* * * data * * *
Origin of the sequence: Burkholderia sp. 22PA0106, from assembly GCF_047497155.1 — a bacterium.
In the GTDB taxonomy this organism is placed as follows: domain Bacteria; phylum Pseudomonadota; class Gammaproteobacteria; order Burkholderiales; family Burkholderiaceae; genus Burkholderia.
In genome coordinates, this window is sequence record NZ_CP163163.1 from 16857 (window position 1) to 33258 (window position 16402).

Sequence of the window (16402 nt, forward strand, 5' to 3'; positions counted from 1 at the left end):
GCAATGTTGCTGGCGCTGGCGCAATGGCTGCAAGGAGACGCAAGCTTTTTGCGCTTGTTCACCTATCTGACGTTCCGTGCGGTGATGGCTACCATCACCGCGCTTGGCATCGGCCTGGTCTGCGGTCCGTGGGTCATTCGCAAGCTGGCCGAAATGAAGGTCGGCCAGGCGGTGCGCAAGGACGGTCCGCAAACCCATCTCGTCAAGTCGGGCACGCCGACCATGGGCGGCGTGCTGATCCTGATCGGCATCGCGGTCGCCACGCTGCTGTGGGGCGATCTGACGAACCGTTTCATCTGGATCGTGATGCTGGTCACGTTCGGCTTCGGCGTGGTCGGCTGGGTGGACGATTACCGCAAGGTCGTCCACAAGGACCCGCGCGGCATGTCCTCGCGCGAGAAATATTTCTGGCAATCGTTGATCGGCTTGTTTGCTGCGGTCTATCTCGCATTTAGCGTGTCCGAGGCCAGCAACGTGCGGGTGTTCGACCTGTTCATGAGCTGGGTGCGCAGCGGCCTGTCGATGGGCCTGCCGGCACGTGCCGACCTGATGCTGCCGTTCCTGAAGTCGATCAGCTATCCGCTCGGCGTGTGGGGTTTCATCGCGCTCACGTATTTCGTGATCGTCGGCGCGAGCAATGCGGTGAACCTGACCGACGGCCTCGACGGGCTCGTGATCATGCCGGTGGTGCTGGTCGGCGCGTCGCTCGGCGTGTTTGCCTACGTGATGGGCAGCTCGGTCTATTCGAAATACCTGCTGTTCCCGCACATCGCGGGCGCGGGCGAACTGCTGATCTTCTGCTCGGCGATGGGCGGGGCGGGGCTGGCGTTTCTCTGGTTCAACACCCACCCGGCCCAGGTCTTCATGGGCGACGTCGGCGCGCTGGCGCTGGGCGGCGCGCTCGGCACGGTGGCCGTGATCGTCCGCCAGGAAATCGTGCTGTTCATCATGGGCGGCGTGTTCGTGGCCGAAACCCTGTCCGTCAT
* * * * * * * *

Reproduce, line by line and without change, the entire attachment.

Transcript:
Origin of the sequence: Burkholderia sp. 22PA0106, from assembly GCF_047497155.1 — a bacterium.
In the GTDB taxonomy this organism is placed as follows: domain Bacteria; phylum Pseudomonadota; class Gammaproteobacteria; order Burkholderiales; family Burkholderiaceae; genus Burkholderia.
In genome coordinates, this window is sequence record NZ_CP163163.1 from 16857 (window position 1) to 33258 (window position 16402).

Sequence of the window (16402 nt, forward strand, 5' to 3'; positions counted from 1 at the left end):
GCAATGTTGCTGGCGCTGGCGCAATGGCTGCAAGGAGACGCAAGCTTTTTGCGCTTGTTCACCTATCTGACGTTCCGTGCGGTGATGGCTACCATCACCGCGCTTGGCATCGGCCTGGTCTGCGGTCCGTGGGTCATTCGCAAGCTGGCCGAAATGAAGGTCGGCCAGGCGGTGCGCAAGGACGGTCCGCAAACCCATCTCGTCAAGTCGGGCACGCCGACCATGGGCGGCGTGCTGATCCTGATCGGCATCGCGGTCGCCACGCTGCTGTGGGGCGATCTGACGAACCGTTTCATCTGGATCGTGATGCTGGTCACGTTCGGCTTCGGCGTGGTCGGCTGGGTGGACGATTACCGCAAGGTCGTCCACAAGGACCCGCGCGGCATGTCCTCGCGCGAGAAATATTTCTGGCAATCGTTGATCGGCTTGTTTGCTGCGGTCTATCTCGCATTTAGCGTGTCCGAGGCCAGCAACGTGCGGGTGTTCGACCTGTTCATGAGCTGGGTGCGCAGCGGCCTGTCGATGGGCCTGCCGGCACGTGCCGACCTGATGCTGCCGTTCCTGAAGTCGATCAGCTATCCGCTCGGCGTGTGGGGTTTCATCGCGCTCACGTATTTCGTGATCGTCGGCGCGAGCAATGCGGTGAACCTGACCGACGGCCTCGACGGGCTCGTGATCATGCCGGTGGTGCTGGTCGGCGCGTCGCTCGGCGTGTTTGCCTACGTGATGGGCAGCTCGGTCTATTCGAAATACCTGCTGTTCCCGCACATCGCGGGCGCGGGCGAACTGCTGATCTTCTGCTCGGCGATGGGCGGGGCGGGGCTGGCGTTTCTCTGGTTCAACACCCACCCGGCCCAGGTCTTCATGGGCGACGTCGGCGCGCTGGCGCTGGGCGGCGCGCTCGGCACGGTGGCCGTGATCGTCCGCCAGGAAATCGTGCTGTTCATCATGGGCGGCGTGTTCGTGGCCGAAACCCTGTCCGTCAT